Despite these advances, the industry continues to lag behind, slow to incorporate new technology into their business practices.
But there are signals that some of the larger players are beginning to explore methods for renovating their archaic processes. And if there seems to be a tone of urgency, it is because they have seen what the fintech industry is capable of and how quickly it has grown.
But how does an industry as old as currency itself change its architecture to incorporate not just technology, but smart technology? The answer: smart data.
Big data is a well-known term and has been commonly used for over a decade. It refers to the large volumes of data–both structured and unstructured–that inundates a business on a day-to-day basis. Conversely, smart data describes data that has valid, well-defined, meaningful information that can expedite information processing.
I recently spoke to an authority on smart data, Patrick Koeck, Chief Officer at Creamfinance, to learn more about this shift in aggregation.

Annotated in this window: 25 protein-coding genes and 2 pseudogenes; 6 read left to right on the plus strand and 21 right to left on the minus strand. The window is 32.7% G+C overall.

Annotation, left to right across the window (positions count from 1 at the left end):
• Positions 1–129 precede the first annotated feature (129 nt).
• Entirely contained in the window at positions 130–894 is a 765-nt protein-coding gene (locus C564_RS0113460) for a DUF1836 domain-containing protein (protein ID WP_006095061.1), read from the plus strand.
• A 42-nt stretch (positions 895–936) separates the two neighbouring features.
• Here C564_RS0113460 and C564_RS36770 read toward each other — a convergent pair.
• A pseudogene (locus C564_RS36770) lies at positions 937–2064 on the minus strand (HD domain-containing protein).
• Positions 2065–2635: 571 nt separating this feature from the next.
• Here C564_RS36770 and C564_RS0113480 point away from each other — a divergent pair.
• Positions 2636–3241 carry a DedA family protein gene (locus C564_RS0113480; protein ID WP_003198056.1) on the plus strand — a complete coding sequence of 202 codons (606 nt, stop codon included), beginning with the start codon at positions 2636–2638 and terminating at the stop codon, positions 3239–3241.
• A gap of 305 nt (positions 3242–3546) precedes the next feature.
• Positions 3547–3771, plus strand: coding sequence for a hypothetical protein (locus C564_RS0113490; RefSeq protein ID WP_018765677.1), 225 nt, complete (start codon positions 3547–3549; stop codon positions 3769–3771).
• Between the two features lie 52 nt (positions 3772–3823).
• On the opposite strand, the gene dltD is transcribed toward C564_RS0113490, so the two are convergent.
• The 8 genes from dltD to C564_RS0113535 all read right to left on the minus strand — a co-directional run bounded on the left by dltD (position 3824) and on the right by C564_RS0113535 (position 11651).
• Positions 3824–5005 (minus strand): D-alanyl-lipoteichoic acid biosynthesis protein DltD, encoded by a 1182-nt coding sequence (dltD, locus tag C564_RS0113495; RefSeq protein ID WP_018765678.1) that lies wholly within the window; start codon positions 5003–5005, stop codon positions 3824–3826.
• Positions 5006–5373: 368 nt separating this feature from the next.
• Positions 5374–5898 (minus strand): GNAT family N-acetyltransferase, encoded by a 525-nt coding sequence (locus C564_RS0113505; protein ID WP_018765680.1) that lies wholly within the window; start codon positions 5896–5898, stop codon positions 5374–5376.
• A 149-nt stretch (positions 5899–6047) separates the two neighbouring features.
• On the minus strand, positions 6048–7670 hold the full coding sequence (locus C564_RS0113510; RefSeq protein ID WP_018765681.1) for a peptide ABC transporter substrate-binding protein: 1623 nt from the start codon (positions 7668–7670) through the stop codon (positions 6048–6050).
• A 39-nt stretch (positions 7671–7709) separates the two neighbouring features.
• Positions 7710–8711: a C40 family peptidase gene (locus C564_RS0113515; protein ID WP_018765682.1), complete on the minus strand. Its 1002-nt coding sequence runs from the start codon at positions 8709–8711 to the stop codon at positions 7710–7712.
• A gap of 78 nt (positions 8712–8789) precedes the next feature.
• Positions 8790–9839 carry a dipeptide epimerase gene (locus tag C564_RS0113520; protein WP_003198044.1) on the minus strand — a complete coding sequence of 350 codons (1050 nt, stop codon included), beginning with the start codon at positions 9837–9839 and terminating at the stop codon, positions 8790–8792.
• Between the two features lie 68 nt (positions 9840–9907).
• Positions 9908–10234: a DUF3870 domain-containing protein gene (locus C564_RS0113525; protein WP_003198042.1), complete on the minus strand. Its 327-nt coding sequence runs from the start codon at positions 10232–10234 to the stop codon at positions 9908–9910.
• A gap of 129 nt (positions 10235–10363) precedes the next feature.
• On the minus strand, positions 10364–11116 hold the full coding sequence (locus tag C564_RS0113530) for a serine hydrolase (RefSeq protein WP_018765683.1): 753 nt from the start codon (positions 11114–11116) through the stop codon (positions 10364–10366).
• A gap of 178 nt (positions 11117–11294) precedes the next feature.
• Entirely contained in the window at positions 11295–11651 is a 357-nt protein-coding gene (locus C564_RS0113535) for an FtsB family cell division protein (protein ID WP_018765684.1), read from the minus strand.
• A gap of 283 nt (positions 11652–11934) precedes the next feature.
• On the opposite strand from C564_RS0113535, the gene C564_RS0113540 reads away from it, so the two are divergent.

There are four key elements that define big data: data volume, data velocity, data veracity, and data value.
The volume and velocity aspects refer to the data generation process: how to capture and store the data. Veracity and value deal with the quality and usefulness of the data. In reality, not all of this data is valuable and functionally is just ‘noise’ – information or metadata having low or no real value for the enterprise.
Smart data filters out the noise and retains the valuable data, which can be effectively used by the company to solve business problems. Analyzing data qualitatively enables one to not only become data-driven; it also creates opportunities to become creatively-driven while weeding out the noise for a more logical approach.
“Big data is a good thing to have, but it is a blunt tool, lacking precision. Smart data cuts to the heart of the issue faster, allowing executives to peel back the layers of extraneous or distracting information and look directly at the important issues,” says Koeck.
Koeck points out that having lots of data is not enough.